Brave New Worlds edited by John Joseph Adams
If you really want a dystopian fix, this anthology is dedicated to dystopian stories, and contains several of the stories on this list.
“Damage” by David D. Levine
Damage explores a fighter spacecraft’s memory, and its revulsion of war. A unique AI perspective on a dystopian world.
“El Cantar of Rising Sun” by Sabrina Vourvoulias
An epic short story about Alonso—a brother, a friend, an uncle—in a crime-ridden city where the young die from gunshot wounds. You’ll definitely make connections to today.
“Tin Cans” by Ekaterina Sedia
A ghost story set in Russia from the perspective of a corrupt politician’s chauffeur. Disturbing and all too realistic.
Iraq + 100 edited by Hassan Blasim
Editor Hassan Blasim asked 10 Iraqi authors what might your home city look like in the year 2103—exactly 100 years after the disastrous American and British-led invasion of Iraq? These are their mostly dystopian responses.
“Left Behind” by Cat Rambo
A conceptual story that entwines technology and memory to analyze the way society treats the elderly.
“Folding Beijing” By Hao JINGFANG, TRANSLATED BY KEN LIU
Lao Dao wants the best for his daughter, even if that means traversing first and second space, when he belongs to the third. Winner of the 2016 Hugo for best novelette, the world building in this story is amazing.
Fade to White by Catherynne M. Valente
An alternate history where the Cold War wasn’t so cold, and nuclear warfare has affected fertility. I want this as a novel, I loved it so.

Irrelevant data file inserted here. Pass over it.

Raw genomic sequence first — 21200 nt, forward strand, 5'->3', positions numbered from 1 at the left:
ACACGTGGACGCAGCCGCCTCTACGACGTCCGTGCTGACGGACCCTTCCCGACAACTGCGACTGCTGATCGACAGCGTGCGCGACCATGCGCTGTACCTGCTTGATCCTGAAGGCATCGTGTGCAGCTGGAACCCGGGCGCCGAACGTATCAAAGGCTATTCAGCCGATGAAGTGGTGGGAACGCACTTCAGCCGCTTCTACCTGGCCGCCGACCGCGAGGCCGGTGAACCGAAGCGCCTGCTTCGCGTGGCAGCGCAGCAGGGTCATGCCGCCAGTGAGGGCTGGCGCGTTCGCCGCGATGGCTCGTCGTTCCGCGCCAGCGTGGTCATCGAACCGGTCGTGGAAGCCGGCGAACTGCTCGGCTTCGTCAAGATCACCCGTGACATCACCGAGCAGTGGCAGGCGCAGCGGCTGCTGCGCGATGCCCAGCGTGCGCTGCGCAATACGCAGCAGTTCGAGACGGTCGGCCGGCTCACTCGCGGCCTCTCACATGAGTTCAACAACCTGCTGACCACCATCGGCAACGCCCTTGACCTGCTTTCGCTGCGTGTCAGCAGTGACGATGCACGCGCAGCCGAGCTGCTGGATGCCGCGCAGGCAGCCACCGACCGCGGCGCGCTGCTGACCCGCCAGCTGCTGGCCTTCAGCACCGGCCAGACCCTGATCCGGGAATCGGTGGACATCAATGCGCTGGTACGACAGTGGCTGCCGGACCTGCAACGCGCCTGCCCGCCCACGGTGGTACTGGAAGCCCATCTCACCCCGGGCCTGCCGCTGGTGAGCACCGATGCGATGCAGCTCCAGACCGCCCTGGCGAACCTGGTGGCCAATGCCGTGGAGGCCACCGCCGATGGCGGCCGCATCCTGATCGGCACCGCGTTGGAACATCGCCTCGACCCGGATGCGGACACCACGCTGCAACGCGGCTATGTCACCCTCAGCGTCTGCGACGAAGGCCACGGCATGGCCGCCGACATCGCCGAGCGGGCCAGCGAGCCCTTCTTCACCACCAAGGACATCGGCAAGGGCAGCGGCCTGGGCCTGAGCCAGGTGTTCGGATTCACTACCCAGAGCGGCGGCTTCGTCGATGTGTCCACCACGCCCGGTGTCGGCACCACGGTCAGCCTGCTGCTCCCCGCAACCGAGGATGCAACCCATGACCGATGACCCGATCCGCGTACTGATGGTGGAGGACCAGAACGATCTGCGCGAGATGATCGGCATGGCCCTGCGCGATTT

A depressing tale where a man recalls his time working on an underwater tunnel connecting two countries. It’s also collected in The Paper Menagerie and Other Stories, which has a few dystopian tales. All of Ken Liu’s stories are worth reading for their poignancy and deft touch. I highly recommend the entire collection.
“Time capsule found on the dead planet” by Margaret Atwood
Less a story than a mythology, this delightfully depressing flash fiction will take you all of two minutes to read.
“Auspicium Melioris Aevi” by JY Yang
Clone Harry Lee competes to be the best clone Harry Lee. When he fails test after test even though he knows he’s giving superior answers, he decides to approach the top and demand to be allowed to pass the test. Another unique dystopian world.
“We Ate the Children Last” by Yann Martell
The title says everything about this super fast read.
Tender by Sofia Samatar
While not all of the stories in this collection are dystopian, a lot of them are, and Samatar’s weird, humane stories aren’t to be missed.
“Is This Your Day To Join the Revolution?” by Genevieve Valentine
Maybe it will be after you read this story.
“Amaryllis” by CARRIE VAUGHN
Quotas and babies. While dissimilar worlds, the themes are close enough that I wonder if writing this short story helped inspire Bannerless.
“The Cartographer Wasps and the Anarchist Bees” by E. Lily Yu
Bees and wasps are the main characters, and they don’t like each other that much. A+ on originality.
Loosed Upon the World edited by John Joseph Adams
A collection of cli-fi (climate change fiction) edited once more by John Joseph Adams. This collection features fiction by Margaret Atwood (the same story on this list), Paolo Bacigalupi, Kim Stanley Robinson and more.
What are your favorite dystopian short stories?By signing up you agree to our Terms of Service